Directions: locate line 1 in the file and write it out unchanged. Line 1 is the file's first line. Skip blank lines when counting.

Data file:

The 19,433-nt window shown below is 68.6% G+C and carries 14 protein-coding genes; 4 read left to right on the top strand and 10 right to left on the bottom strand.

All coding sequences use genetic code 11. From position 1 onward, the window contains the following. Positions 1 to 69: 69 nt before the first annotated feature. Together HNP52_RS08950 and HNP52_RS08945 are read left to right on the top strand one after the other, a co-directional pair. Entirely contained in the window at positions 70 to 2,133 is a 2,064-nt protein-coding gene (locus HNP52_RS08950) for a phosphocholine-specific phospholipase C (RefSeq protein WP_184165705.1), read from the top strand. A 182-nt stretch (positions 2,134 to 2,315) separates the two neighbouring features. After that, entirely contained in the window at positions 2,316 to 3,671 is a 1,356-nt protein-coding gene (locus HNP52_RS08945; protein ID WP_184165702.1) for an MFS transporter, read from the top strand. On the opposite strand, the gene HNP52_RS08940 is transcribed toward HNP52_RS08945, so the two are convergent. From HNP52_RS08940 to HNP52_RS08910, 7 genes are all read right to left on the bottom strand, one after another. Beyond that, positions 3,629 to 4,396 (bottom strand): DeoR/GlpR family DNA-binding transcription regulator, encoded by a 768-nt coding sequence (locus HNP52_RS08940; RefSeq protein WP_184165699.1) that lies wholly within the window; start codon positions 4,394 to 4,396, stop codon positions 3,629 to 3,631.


The 19,433-nt window shown below is 68.6% G+C and carries 14 protein-coding genes; 4 read left to right on the top strand and 10 right to left on the bottom strand.